* I sold these, along with beanbags-for-juggling, at public markets (in Seattle, Portland, Eugene, Costa Mesa) after free 5-Minute Juggling Lessons, plus IJA Juggling Festivals in 1981-82-83 in OH-CA-NY.  This small booklet was the first part of a large book that unfortunately has been lost.



How long did it take me to learn?

12 years and 45 minutes.  Why so long?   In high school a friend was juggling 3 tennis balls, so I said “wow” and he said “if you want to do it, I can show you how” but without thinking much I thought “no, I can't do it” and didn't accept his offer to teach me.   12 years later another friend said “I can help you learn” but this time I decided “yes, I can” and with her help (thanks, Lynn!) in 45 minutes I was juggling.  With skill and enthusiasm.   But ...

In addition to changing from “no I can't” to “yes I can,” a more important change was motivation.  The second time I wanted to learn, so I did.   Four motivating experiences were:  • just becoming older and more adventurous;   • watching street performers (musicians, mimes, balloon twisters, jugglers ...) early in the summer at the U District Street Fair in Seattle, and enjoying the creative art-in-motion of the jugglers;   • soon afterward, a coincidental conversation on the UW Campus with a Flying Karamazov Brother* (Howard, aka Ivan) about music (I love it - listening & improvising & teaching - and grew up playing trombone and Howard was part of the Tremendous Traveling Trombone Trio that I had seen & heard in Santa Cruz CA) and his experiences with entertaining (on the street versus on stage) and juggling;   • meeting Lynn, who let me say “yes” to learning.   I learned on 7-7-77 (she said “this will make it easy to remember the day”) and the next day I bought The Juggling Book by Carlo, to stimulate ideas for my exciting new adventure, to begin exploring possibilities.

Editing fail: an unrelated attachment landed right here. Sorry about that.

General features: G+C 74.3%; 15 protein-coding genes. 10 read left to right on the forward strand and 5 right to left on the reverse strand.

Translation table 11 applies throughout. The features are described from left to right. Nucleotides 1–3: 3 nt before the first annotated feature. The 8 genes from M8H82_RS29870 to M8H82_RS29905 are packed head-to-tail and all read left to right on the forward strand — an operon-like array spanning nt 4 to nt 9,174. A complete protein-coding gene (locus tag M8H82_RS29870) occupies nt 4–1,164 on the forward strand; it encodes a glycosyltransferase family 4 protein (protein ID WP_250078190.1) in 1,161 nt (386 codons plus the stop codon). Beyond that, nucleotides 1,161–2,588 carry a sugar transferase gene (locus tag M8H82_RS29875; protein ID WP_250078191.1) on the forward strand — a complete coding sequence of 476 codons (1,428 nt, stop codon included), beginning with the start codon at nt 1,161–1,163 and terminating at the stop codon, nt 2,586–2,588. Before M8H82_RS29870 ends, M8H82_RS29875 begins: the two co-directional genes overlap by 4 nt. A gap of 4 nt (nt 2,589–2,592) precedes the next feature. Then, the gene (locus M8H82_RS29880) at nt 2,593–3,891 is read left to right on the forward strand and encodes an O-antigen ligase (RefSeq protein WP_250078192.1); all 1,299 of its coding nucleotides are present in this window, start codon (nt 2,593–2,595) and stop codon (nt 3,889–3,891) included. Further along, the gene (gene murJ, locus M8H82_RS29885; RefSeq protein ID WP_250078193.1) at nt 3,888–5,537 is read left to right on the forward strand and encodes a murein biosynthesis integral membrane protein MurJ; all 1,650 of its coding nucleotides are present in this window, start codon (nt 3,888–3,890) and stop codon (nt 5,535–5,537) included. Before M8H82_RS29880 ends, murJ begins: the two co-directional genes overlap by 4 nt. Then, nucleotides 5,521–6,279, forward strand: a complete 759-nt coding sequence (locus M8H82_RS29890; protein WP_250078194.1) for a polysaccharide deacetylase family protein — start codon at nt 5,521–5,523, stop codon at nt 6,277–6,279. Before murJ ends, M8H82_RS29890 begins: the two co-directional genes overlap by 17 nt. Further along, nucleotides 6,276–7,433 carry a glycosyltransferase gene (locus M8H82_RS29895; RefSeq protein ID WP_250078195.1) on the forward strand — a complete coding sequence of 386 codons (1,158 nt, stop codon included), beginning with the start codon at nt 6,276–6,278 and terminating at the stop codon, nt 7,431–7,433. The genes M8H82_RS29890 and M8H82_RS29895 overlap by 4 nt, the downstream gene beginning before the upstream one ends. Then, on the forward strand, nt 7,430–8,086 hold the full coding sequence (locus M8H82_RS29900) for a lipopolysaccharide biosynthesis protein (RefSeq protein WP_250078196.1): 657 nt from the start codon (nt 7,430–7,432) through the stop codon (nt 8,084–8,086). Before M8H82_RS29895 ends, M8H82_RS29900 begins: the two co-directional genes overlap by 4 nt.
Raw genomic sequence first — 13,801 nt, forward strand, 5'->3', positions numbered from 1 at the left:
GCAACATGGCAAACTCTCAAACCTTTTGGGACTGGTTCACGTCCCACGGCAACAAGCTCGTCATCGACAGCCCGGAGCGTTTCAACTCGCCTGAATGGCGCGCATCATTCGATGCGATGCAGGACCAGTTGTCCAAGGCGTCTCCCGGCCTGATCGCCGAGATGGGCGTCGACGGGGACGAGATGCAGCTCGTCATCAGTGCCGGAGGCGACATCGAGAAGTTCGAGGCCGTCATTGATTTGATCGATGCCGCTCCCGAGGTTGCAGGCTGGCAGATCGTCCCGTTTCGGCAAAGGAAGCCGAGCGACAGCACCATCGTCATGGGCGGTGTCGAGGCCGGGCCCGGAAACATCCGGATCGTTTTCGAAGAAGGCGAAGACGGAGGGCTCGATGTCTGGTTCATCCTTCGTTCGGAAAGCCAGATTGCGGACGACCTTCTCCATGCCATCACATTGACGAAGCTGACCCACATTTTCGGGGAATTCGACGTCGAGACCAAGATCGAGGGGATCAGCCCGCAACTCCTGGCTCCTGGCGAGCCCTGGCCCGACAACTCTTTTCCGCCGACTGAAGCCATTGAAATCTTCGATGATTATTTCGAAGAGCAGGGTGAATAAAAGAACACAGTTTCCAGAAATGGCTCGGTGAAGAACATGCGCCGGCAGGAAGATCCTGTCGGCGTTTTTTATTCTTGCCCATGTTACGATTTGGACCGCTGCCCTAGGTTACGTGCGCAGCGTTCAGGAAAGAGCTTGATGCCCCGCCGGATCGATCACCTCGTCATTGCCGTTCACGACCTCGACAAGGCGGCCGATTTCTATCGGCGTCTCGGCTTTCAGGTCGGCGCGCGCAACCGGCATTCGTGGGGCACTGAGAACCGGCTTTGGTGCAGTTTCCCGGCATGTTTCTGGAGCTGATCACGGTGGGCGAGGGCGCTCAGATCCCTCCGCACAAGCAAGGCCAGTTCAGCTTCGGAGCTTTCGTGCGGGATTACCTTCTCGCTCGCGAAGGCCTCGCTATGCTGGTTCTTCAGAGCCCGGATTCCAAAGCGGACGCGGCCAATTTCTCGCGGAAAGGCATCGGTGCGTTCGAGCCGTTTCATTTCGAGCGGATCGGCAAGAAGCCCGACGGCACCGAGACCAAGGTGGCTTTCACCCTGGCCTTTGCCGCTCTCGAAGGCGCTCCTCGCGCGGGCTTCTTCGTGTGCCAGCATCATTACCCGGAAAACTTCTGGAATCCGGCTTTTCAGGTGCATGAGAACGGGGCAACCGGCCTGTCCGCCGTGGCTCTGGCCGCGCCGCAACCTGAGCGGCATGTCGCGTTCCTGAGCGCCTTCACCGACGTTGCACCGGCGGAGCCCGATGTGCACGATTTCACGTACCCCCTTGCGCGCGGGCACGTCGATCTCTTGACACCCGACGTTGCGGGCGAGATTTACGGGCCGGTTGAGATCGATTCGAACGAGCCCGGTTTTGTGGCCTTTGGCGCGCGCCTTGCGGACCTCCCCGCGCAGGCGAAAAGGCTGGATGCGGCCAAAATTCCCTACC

My teaching of juggling began in 1979, with my first class for the “experimental college” of Oregon State University in Corvallis, where I also taught Strategies for Problem Solving that later developed into Education for Problem Solving.     /     also:  {booklet by me & teaching videos by others}   {learning from all experience}    {how I didn't learn to ski (by making mistakes) and then did (with insight & productive practice) plus learning to swim in 5 seconds}